Pope Francis condemned the killings of the Paris cartoonists, but he also drew a line in the sand. “You cannot provoke. You cannot insult the faith of others. You cannot make fun of the faith.” While he denounced violence against those who offend us, he also said that if his friend, Dr. Alberto Gasparri, the organizer of papal trips, were “to use a curse word against my mother, he can expect a punch. It’s normal.” He added, “We cannot make a toy out of the religion of others. These people provoke and then [something can happen]. In freedom of expression there are limits.”
I am obviously delighted that the pope has taken the same position I have on this issue. Radio chatterbox Hugh Hewitt doubted last week whether a single bishop would side with me. What does he have to say now?
Regarding the pope’s quip about punching those who offend us, here is what I said to Megyn Kelly last week: “If a woman has been beaten by her husband for 20 years and one day she goes out and she blows his brains out, I think we’re going to say she’s a murderer and we ought to try her. On the other hand any sensible person would say why don’t we look at the whole issue here.”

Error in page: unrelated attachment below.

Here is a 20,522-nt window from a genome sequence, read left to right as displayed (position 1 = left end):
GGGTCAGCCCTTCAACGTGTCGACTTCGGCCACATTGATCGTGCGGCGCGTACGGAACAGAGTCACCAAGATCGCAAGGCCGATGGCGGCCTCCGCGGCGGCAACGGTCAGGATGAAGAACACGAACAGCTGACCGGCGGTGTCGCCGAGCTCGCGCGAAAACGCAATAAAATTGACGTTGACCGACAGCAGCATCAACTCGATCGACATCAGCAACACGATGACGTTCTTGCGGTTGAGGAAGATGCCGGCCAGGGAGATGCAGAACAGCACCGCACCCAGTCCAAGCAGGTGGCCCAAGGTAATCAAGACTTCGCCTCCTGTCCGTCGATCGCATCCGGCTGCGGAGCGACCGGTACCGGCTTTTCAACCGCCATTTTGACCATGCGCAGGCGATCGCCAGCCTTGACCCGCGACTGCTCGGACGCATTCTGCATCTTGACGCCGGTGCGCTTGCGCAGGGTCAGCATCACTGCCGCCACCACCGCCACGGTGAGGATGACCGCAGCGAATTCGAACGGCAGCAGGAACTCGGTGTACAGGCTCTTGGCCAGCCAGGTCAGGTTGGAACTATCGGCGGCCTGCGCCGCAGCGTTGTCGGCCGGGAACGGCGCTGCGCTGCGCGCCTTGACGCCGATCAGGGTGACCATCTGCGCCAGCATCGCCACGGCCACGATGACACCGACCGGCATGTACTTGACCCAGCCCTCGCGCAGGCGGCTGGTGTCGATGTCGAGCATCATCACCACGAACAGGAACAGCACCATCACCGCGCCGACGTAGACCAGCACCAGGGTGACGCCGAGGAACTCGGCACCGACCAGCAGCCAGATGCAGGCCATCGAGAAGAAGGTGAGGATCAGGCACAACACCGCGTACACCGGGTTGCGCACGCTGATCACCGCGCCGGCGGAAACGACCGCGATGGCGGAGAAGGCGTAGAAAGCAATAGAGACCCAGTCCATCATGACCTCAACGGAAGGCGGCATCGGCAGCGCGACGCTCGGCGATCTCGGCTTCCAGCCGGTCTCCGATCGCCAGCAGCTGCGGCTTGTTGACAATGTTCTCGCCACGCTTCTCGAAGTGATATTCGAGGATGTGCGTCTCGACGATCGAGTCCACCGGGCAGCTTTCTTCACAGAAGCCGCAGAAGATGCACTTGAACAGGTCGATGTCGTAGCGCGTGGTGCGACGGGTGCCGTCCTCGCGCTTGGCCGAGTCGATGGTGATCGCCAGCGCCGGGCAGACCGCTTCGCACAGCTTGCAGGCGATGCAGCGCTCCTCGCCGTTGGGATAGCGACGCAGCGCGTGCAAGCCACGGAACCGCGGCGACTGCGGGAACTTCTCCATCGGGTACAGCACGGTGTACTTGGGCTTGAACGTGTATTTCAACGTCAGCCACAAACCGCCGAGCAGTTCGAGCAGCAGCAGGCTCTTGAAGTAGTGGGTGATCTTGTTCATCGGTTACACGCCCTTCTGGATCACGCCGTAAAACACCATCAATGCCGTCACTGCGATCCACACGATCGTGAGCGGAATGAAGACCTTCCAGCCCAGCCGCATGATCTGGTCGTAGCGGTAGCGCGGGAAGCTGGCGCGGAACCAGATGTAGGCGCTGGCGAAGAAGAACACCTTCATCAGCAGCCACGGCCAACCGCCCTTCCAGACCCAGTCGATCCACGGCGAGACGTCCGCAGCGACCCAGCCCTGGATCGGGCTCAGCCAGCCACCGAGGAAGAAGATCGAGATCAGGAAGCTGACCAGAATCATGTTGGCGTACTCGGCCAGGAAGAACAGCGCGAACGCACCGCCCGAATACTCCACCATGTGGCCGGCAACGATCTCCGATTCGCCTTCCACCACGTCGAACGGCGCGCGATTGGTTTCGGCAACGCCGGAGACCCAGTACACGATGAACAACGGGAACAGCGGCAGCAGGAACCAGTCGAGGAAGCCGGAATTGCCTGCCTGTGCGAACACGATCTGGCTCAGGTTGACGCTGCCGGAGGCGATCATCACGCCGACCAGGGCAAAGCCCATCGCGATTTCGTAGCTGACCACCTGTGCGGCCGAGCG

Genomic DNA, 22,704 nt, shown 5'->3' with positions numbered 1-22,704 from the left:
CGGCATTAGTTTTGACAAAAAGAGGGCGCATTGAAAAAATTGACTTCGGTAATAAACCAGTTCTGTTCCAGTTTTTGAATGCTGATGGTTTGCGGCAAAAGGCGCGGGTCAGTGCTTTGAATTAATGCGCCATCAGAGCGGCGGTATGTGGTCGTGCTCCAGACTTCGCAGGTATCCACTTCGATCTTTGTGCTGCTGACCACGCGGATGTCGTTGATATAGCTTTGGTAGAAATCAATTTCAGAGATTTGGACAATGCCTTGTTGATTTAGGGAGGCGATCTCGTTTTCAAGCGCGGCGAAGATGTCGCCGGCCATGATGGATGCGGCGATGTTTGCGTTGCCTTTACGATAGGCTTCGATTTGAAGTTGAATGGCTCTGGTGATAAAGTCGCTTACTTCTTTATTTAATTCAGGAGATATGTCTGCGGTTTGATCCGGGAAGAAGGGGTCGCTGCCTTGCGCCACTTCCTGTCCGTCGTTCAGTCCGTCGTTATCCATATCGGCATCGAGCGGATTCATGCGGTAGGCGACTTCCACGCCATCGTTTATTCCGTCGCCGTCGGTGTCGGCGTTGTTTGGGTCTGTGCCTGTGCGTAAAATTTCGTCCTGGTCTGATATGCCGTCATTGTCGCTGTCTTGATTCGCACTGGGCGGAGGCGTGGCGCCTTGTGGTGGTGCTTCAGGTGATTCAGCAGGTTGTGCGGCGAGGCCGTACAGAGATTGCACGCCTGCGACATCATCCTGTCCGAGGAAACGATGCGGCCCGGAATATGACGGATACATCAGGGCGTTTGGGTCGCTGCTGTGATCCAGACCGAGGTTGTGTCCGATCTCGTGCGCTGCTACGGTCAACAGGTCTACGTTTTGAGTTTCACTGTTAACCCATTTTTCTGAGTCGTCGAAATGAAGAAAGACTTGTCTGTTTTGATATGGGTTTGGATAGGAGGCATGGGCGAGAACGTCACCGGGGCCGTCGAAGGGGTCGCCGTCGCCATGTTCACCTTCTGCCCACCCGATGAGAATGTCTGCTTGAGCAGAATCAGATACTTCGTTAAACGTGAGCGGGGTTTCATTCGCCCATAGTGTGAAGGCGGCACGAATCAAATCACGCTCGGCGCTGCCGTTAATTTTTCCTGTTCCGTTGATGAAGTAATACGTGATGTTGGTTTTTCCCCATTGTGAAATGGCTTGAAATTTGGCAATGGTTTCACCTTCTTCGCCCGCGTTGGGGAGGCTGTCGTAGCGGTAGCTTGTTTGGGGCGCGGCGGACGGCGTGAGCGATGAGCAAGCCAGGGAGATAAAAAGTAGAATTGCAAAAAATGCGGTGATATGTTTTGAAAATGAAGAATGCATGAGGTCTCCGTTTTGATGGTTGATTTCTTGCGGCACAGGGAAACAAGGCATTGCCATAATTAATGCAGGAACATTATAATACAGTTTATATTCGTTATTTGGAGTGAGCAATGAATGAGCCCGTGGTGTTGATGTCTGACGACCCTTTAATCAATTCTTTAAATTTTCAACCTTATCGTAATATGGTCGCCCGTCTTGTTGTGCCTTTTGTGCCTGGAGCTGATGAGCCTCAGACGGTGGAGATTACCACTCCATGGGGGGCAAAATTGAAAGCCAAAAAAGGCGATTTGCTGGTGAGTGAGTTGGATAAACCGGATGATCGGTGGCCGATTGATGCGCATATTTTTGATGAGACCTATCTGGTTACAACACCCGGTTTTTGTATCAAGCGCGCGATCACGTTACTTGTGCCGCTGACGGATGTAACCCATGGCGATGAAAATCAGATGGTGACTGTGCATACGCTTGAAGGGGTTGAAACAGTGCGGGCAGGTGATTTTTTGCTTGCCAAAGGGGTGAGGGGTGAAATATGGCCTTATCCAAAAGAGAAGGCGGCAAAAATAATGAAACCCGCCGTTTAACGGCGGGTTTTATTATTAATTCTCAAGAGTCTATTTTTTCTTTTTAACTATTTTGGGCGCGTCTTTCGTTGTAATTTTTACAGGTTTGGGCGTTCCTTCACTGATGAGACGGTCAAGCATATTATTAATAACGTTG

Mindless comments have exploded over this issue. Yesterday, Salman Rushdie told an audience at the University of Vermont, “The minute I hear someone say, ‘Yes, I believe in freedom of speech, but…I stop listening.'” Similarly, Victor Davis Hanson criticizes me today for my “de facto attack on unfettered free speech.” Apparently, both of these sages are opposed to laws that prohibit libel, slander, treasonous speech, harassing phone calls, copyright infringements, false advertising, etc.
Even worse is USA Today. After I explicitly rejected its request to write an op-ed defending blasphemy laws in the Middle East, the paper ran an excerpt of my remarks as an opposing view to its opposition to these laws. This is more than mindless—it is malicious.